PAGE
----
Husnain M Khan
June 24, 1994 - October 27, 2017
Thursday, November 16, 2017 3:06 PM
"Today, I had to say goodbye to my best friend, my dearest Husnain. There are no words to describe this feeling of void, pain and shock. Husnain, I am so privileged to have crossed paths with you and I miss you sorely. I really admired your strength, courage and resilience despite everything. You are a real fighter and you’ve taught me so much about life. This is how I will always remember you – strong, determined and positive <3"
Thursday, November 16, 2017 11:14 AM
When I die don’t think you’ve “lost” me.
I’ll be right there with you, living on in the memories we have made.
When I die don’t say I “fought a battle.” Or “lost a battle.” Or “succumbed.”
Don’t make it sound like I didn’t try hard enough, or have the right attitude, or that I simply gave up.
When I die don’t say I “passed.”
That sounds like I walked by you in the corridor at school.
When I die tell the world what happened.
Plain and simple.
No euphemisms, no flowery language, no metaphors.
Instead, remember me and let my words live on.
Tell stories of something good I did.
Give my children a kind word. Let them know what they meant to me. That I would have stayed forever if I could.
Don’t try to comfort my children by telling them I’m an angel watching over them from heaven or that I’m in a better place:
There is no better place to me than being here with them.
They have learned about grief and they will learn more.
That is part of it all.
When I die someday just tell the truth:
I lived, I died.
Wednesday, November 15, 2017 6:17 PM
I am deeply sorry for the loss. May you draw comfort from the scripture at Acts 24:15 Jehovah promises the resurrection for those who pass away.
T P (Cleveland, OH)
Sunday, November 12, 2017 6:49 AM
I am a stranger who came across this memory entry by chance. What a loss! May Husnain's memory be a blessing to all who knew him. And an inspiration to people learning of his brave struggle. My condolences.
Friday, November 10, 2017 5:15 PM
I fall asleep in the full and certain hope that my slumber shall not be broken; and that, though I be all-forgetting, yet I shall not be all-forgotten, but continue that life in the thoughts and deeds of those I have loved.
– Samuel Butler
Alieza Ali (Nashville, TN)
Friday, November 10, 2017 3:45 PM
On 27th October, 2017, almost two weeks ago, my beloved cousin and dear friend, Husnain, passed away, after fearlessly and courageously battling a rarest type of Stage 4 Colorectal Cancer for more than a year and a half, at the age of 23.
Coming to terms with all of this has been and continues to be really difficult.
Husnain was a truly remarkable person in every regard imaginable. I have not come across a more hardworking, brave, resilient and determined soul than him. The way he tackled the biggest obstacle of his life - going through unfathomable degrees of excruciating pain and still having the mental fortitude to remain optimistic - is a true reflection of how much heart and fight he had.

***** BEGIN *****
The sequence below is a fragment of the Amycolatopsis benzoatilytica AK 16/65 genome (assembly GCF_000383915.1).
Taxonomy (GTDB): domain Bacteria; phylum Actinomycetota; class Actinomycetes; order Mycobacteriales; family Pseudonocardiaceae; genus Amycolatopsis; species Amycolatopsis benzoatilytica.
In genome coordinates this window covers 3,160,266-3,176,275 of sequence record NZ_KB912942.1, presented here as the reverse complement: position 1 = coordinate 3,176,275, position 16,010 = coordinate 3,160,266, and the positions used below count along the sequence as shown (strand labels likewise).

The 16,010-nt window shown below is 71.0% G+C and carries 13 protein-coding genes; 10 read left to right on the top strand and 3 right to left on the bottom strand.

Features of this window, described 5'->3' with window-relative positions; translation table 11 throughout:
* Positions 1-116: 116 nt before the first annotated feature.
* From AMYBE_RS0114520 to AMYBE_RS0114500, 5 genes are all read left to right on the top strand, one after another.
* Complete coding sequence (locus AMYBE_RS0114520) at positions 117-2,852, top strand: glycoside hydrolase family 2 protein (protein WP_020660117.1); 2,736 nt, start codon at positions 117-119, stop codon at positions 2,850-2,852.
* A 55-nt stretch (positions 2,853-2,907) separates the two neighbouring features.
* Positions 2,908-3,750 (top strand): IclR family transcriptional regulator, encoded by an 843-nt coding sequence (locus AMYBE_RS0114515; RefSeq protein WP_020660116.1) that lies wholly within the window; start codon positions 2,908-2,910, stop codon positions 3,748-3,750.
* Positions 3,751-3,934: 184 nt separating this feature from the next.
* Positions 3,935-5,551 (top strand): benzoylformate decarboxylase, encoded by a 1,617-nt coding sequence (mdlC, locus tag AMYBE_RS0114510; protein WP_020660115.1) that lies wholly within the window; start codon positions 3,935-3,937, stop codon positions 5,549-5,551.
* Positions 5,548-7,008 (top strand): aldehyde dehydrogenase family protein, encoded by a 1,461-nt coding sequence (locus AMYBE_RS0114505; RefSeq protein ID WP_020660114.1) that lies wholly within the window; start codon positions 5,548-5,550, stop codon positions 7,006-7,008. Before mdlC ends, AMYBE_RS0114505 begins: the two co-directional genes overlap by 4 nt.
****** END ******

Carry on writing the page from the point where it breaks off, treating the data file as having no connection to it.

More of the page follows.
I regret not being there for you and your family during this ordeal. I regret not being able to do anything to ease your pain and suffering. I regret drifting away from you since you moved abroad and not staying in touch as much as I should've. I regret that I took you for granted.
May Allah ease your journey to the afterlife. May Allah grant you the most exalted of places in Jannat-e-Firdous. May Allah grant your soul eternal peace. And may Allah grant your family and all your other loved ones, who are struggling with your departure, the necessary courage and strength - like you possessed - to come to terms with everything. Amin.
Faizan Raja (Lahore)
Friday, November 10, 2017 1:58 PM
Zainab asked me to share this post I wrote after the funeral:
This weekend, we laid to rest my beautiful 23-year-old nephew, Husnain Khan, who fought so, so very hard against cancer.
I remember Husnain most fondly as a shy, smiley, curly-haired kid -- the kind who is cute enough to get away with anything (which he did!). He immigrated to the U.S. from Pakistan as a young teenager and graduated from William & Mary. He received a master's degree in accounting and passed his CPA exam while taking trips to Johns Hopkins to see if he could qualify for cancer trials to battle his advanced disease.
He promised his friends he'd come to homecoming next year, that he would travel across Europe when he was better, and he continued ribbing his siblings and showering them with kisses until his last day. He begged his mom to cry less, stay positive.
He leaves behind a loving family, including my cousin Mubashar bhai, his wife Samina baji, and three tight-knit siblings, Ahmed, Zainab and Meher -- who is just 17.
I know that their lives are forever altered but I pray that they remain strong and live their lives fully -- as he repeatedly pleaded them to do.
Please keep them in your thoughts and prayers. And thank you to all of you who helped them along the way.
There is a Muslim expression of condolence that I think is so powerful and speaks to the circle of life: To Him we belong and to Him we shall return.
Ambreen Ali (Maplewood, NJ)
Friday, November 10, 2017 3:14 AM
"A thousand moments that I had just taken for granted- mostly because I had assumed that there would be a thousand more.” Morgan Matson